Bill Cosby has always been a presence in my life. Before I was born, my father used his comedy routines (Noah and the Ark was a favorite) to liven up family gatherings. When my sister and I would watch our weekly Saturday morning cartoon viewings, Fat Albert was a staple. The Cosby Show was something the entire family enjoyed. After we heard Cosby’s fatherhood routine, we’d sing, “Dad is great. To make us chocolate cake,” whenever our father gave us something unhealthy for breakfast. My sister even played Bill Cosby’s fatherhood routine while giving birth. In short, Bill Cosby meant something to us.
We were not alone. To many, Bill Cosby stood for gentle family humor and the kindly patriarch who was the model of what a respectful husband and loving father should be. Thus, the news of not only his numerous alleged rapes but also his domineering personality and narcissistic behavior came as a blow. For a lot of people, Cliff Huxtable and the fun Jell-O Pudding Pop guy gave them a model for a positive father figure when few were available in their own lives. That’s why the news about who he truly is has been so personally upsetting. In the last few weeks, I’ve heard many people mention (in the low tones reserved for serious topics) how disappointed they were to hear about him.
Part of the problem is that it is hard to reconcile Cosby’s amazing accomplishments with who he may be as a person. He is literally a self-made man who worked hard to be a success. He was the first African-American to co-star in a dramatic television series (I-Spy). He was part of the beloved Electric Company and later television shows he was responsible for, like Fat Albert and Little Bill, featured African –American performers and presented humorous and positive messages about tolerance and cooperation. Unlike many performers who are granted an honorary doctorate (which, as someone who had to get her doctorate the hard way, I find offensive), Cosby actually earned his doctorate in education. And then there is all of his charitable work, especially the numerous scholarships he’s offered, and his mentoring of other performers.
None of that sounds like the kind of guy who would drug and rape women, humiliate people, insist upon getting his way or threaten people who cross him. Yet apparently these are all parts of Cosby too. A significant number of women claim that he drugged and raped them (which they have been saying for years; we’re just hearing about it now). He’s infamous for chastising the African-American community for not keeping themselves out of trouble, conveniently ignoring the impact that institutional racism has on poverty and emotional well-being. Almost all of his projects have his name in the title, even when it makes little sense. (Why is a series about the Huxtable family called The Cosby Show?) He sucker punched comedian Tommy Smothers over a perceived slight. Then there are the numerous stories of how Cosby threatened careers and livelihoods if people dared to ask him uncomfortable questions or refused to do his bidding.
So what are we to make of these disparities? How can one person simultaneously be so great and so awful? The answer could rest with mental illness. For example, it sure appears as though Bill Cosby could meet the criteria for Narcissistic Personality Disorder (NPD). From the stories about his behavior, he seems to believe that he is special, demands excessive admiration and demonstrates arrogant attitudes. There also are definite signs that he has a sense of entitlement, is interpersonally exploitative and lacks empathy.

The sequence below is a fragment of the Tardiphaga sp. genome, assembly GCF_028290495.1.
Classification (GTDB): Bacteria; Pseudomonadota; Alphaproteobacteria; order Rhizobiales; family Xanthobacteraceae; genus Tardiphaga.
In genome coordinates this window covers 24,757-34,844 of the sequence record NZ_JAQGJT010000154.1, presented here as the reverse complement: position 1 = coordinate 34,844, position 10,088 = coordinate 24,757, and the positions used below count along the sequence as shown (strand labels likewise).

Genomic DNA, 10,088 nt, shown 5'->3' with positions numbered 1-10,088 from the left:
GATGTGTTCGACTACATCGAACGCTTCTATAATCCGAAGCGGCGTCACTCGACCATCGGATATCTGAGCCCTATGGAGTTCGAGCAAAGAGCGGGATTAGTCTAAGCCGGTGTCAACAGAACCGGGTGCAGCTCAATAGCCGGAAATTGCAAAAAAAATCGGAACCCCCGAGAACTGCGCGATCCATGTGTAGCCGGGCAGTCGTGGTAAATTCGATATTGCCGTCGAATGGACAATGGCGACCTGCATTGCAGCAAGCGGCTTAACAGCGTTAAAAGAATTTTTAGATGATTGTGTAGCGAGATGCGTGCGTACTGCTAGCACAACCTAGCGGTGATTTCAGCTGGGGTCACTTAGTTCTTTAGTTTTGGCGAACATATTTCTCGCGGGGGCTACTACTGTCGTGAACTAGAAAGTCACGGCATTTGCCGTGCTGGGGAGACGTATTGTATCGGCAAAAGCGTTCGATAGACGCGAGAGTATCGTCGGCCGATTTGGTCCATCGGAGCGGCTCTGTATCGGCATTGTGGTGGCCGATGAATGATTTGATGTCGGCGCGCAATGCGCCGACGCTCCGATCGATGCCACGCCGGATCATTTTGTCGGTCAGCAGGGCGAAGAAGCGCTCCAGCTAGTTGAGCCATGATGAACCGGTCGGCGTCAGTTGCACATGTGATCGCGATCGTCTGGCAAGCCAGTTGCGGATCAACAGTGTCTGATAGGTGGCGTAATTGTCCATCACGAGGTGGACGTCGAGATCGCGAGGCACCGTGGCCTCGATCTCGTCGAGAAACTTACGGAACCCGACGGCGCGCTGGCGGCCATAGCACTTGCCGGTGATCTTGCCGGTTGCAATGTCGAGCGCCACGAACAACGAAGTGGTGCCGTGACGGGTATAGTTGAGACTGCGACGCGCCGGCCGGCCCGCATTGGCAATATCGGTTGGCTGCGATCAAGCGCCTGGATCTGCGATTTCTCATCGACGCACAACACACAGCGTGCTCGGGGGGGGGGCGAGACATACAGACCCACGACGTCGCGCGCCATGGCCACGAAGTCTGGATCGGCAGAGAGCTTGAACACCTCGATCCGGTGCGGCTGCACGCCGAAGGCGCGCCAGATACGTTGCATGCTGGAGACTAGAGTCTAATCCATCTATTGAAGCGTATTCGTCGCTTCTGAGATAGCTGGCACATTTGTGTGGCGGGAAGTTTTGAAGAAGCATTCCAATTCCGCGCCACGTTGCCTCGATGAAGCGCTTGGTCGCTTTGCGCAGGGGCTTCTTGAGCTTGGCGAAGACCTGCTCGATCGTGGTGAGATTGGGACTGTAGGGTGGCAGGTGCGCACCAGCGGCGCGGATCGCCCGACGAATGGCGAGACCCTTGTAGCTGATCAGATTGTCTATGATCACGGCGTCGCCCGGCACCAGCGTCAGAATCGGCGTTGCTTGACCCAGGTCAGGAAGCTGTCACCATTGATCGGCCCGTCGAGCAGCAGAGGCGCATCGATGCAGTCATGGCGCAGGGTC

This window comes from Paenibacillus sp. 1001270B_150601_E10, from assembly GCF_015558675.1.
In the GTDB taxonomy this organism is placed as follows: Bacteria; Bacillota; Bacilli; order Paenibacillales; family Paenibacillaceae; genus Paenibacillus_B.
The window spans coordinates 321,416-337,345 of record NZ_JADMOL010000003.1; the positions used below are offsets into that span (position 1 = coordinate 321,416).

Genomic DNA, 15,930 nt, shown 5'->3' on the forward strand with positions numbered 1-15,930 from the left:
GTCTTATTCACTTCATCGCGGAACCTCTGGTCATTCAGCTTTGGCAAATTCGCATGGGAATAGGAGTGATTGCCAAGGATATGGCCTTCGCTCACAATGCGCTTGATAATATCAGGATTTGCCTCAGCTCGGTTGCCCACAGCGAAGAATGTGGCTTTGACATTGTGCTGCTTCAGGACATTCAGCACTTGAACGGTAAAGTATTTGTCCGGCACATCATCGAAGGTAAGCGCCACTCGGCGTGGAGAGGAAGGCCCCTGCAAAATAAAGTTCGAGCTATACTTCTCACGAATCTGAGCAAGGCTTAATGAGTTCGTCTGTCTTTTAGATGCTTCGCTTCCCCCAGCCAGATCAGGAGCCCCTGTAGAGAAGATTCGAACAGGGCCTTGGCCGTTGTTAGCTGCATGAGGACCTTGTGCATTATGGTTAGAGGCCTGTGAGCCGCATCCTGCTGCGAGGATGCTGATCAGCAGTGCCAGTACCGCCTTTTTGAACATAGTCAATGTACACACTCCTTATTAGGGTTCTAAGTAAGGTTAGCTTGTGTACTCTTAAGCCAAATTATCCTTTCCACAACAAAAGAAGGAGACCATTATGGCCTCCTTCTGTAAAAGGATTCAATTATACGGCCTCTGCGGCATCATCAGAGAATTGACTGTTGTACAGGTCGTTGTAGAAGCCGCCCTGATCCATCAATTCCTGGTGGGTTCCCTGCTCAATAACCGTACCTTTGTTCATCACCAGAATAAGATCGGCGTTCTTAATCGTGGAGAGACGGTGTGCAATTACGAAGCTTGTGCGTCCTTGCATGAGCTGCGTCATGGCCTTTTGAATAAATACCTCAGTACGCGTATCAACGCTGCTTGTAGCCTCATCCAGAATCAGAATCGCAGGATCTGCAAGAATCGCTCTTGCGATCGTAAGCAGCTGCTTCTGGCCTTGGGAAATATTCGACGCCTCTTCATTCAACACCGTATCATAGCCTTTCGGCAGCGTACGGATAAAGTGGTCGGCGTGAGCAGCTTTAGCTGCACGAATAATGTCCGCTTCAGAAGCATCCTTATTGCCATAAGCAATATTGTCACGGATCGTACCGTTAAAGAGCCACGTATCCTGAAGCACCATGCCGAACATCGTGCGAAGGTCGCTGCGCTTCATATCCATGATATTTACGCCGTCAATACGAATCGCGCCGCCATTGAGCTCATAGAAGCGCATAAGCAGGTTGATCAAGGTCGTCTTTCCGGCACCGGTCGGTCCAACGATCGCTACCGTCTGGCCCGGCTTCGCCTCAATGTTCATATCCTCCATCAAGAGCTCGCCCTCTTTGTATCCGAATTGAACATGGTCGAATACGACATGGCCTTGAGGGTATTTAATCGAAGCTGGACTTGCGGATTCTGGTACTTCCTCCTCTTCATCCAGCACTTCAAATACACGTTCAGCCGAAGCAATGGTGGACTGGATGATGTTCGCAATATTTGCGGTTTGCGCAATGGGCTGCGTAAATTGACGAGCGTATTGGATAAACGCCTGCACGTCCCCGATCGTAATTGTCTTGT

It is the last three traits in particular – the hallmarks of NPD – that could explain both the awful parts of Cosby’s personality and make the likelihood of him being guilty of the rape charges pretty high. After all, to drug and rape women, some of whom were engaging in consensual sexual relationships with him, required a belief that he could do what he wanted (entitlement), a desire to treat them with disdain (exploitive) and a purposeful disregard of the physical and psychological damage such actions would cause (lack of empathy). In fact, someone with NPD would view the ability to dismiss others’ feelings as proof of his superior power, something he would want to do again and again. That might account for the high number of women coming forward with the same story.
While all this sounds horrible, what is so odd about people suffering from NPD is that they can be – and often are – charming, intelligent, witty, charismatic, talented and fun to be around. Sound familiar? In fact, given the strong desire of people with NPD for fame, fortune and power, many of them can be found in high positions within politics, religion and business. People with NPD can be master manipulators. They often initially show interest and appreciation for others, making people feel good, but it’s all in service of their larger agenda. Their charm enables them to draw people to them so that they will give them what they want but eventually people will figure it out. And that might explain why few, if any, of Cosby’s co-stars or friends have come forward to defend him.
Although I do not know Bill Cosby personally and cannot be positive that he suffers from NPD, it would certainly explain a lot about his behavior. The disorder can account for both the good and bad parts of his personality and it provides an answer to the question of why someone with such immense power and public good will would risk everything to drug and rape women. Yet while I am glad to have gained some insight, it doesn’t make me feel better. Parts of my childhood are now irrevocably altered and there’s no way to change that. I don’t think I can ever watch The Cosby Show again without being disgusted. Bill Cosby was like a father figure, the one we always wanted, so the unmasking of his true colors feels like a betrayal. It’s almost like the country has lost a dad. Instead of making us laugh, he has now made us cry.